Visually, the set design is striking, portraying an apocalyptic and timeless atmosphere. However, it lacks a clear spatial-temporal context, leaving the audience yearning for a more defined setting. The largely immovable nature of the set limits its ability to adapt to the evolving narrative.

While the vocal performances are a highlight, the characters, overall, lack emotional depth compared to the intensity of the narrative. Some narrative elements are lost due to the sung-through format and a lack of clear directorial choices. This results in a missed opportunity for a more profound emotional connection between the audience and the characters.

The production attempts to emphasise Judas’s perspective in the story but falls somewhat short, as Jesus remains the dominant character throughout. Achieving a more balanced portrayal of these two pivotal and contrasting characters could elevate the storytelling and add a much-needed dynamism to the show.

Symbolism and the use of props in the production are worth mentioning, with subtle details and clever contrasts, such as the use of glitter during Jesus’s whipping scene, adding a knowing darkness to the production.

In conclusion, “Jesus Christ Superstar” at Manchester Palace Theatre leaves a lasting impact, despite some shortcomings. Ian McIntosh’s outstanding portrayal of Jesus and Julian Clary’s charismatic Herod are undeniable highlights. The concert-style presentation, while musically potent, may leave some longing for a more immersive experience. Nevertheless, the standing ovation at the end of the performance underscores the production’s ability to captivate and move its audience. This rendition of a timeless classic continues to showcase the enduring power of Andrew Lloyd Webber and Tim Rice’s music, making it a must-see for fans of the genre.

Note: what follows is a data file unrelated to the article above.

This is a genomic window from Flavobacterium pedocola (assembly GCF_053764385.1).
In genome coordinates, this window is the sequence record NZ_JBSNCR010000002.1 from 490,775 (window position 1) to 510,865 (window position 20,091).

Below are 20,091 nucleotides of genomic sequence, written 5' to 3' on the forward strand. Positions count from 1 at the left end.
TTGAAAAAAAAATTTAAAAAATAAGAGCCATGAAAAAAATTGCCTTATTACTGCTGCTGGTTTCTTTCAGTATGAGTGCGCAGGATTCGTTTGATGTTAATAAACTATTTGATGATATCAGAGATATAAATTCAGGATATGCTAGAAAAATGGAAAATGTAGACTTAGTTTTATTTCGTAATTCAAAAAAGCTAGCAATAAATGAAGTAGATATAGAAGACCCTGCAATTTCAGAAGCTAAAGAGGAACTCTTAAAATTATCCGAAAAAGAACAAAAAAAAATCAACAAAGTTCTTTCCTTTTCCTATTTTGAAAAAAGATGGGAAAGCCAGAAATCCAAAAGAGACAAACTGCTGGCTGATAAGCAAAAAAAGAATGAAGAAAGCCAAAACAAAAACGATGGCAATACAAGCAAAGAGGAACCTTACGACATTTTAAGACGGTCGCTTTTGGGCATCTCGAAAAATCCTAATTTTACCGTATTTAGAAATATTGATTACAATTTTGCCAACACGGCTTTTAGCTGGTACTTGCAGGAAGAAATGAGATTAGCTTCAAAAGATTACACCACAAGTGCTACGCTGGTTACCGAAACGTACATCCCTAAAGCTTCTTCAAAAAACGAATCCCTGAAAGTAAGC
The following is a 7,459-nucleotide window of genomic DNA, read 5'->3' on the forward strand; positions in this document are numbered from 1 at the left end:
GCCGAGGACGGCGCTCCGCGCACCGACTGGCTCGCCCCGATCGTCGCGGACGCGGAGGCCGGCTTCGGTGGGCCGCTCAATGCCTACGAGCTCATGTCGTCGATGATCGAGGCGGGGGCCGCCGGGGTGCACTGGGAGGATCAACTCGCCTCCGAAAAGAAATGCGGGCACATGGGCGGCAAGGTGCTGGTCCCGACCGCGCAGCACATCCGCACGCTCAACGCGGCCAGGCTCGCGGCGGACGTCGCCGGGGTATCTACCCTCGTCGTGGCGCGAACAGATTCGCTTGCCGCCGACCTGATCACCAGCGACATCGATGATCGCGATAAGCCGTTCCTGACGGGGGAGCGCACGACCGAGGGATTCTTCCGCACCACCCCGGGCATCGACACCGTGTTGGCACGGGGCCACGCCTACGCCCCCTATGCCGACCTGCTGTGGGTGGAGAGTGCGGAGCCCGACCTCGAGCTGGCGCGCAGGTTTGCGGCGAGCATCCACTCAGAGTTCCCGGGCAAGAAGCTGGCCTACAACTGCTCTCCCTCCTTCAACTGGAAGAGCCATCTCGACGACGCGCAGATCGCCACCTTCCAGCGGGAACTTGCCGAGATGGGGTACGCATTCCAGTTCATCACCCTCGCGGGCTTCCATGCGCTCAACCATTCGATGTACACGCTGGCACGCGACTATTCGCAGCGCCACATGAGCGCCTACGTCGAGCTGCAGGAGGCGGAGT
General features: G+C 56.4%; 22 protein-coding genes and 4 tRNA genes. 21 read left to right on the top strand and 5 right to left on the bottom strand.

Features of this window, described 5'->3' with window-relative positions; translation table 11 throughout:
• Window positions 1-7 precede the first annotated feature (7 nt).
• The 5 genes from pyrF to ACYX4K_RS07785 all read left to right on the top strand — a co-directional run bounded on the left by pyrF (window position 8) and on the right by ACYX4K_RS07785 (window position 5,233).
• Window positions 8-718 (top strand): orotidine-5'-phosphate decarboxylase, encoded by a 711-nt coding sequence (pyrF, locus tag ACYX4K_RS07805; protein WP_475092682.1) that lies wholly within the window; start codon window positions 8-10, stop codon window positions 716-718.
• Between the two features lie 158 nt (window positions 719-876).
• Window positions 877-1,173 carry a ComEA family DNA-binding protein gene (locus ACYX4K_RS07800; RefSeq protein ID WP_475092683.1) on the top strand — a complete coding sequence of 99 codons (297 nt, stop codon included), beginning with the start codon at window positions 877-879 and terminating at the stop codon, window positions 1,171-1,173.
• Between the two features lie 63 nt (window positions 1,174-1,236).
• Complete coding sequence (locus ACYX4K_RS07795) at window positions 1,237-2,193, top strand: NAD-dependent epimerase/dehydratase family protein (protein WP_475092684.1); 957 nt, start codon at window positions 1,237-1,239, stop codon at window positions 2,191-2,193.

Jesus Christ Superstar is at Manchester’s Palace Theatre until 23rd September before embarking on a full national tour.

Credit: Paul Coltas






2 responses to “REVIEW: Jesus Christ Superstar – Palace Theatre – Manchester”

  1. Pete Robinson avatar
    Pete Robinson

    Stunning energy and choreography, particularly in act one, but if this was the Jesus and Judas show as it should have been, then something was badly amiss. Poor old Judas has always had a bad press but to shunt him on and off the stage as a prop to highlight Jesus’ story misses the whole point of the show. Sitting them together in a nicely underplayed afterlife finale too served only to emphasise what had been missed. Vocally everyone, with the notable exception of Julian Carey’s Herod was exceĺlent. Jesus showed us a vocal range which beggared belief. Judas, similarly, hit the high notes with consumate ease although his voice and timing was much more ‘opera’ than ‘rock opera’. The high priests as a collective were one of the standout performances thanks to their vocal command, great costume and choreography. Pilate and Simon Zealots too were excellent. A thoroughly entertaining production with room to go the extra mile still.

  2. John von Peij avatar
    John von Peij

    I saw the show in Glasgow. Amazing voices but what disturbed me was one dancer seeming to dance a completely different show.
    When she was the first to come onto stage my immediate thought was “what is Quasimodo doing here”, pure on her performance.

    Julian Clary’s Herod was greatly applauded, but in my opinion because he is a well known name. His performance didn’t match the amount of applause he got.

    But outside of these two points I thoroughly enjoyed the evening.

Leave a Reply

Your email address will not be published. Required fields are marked *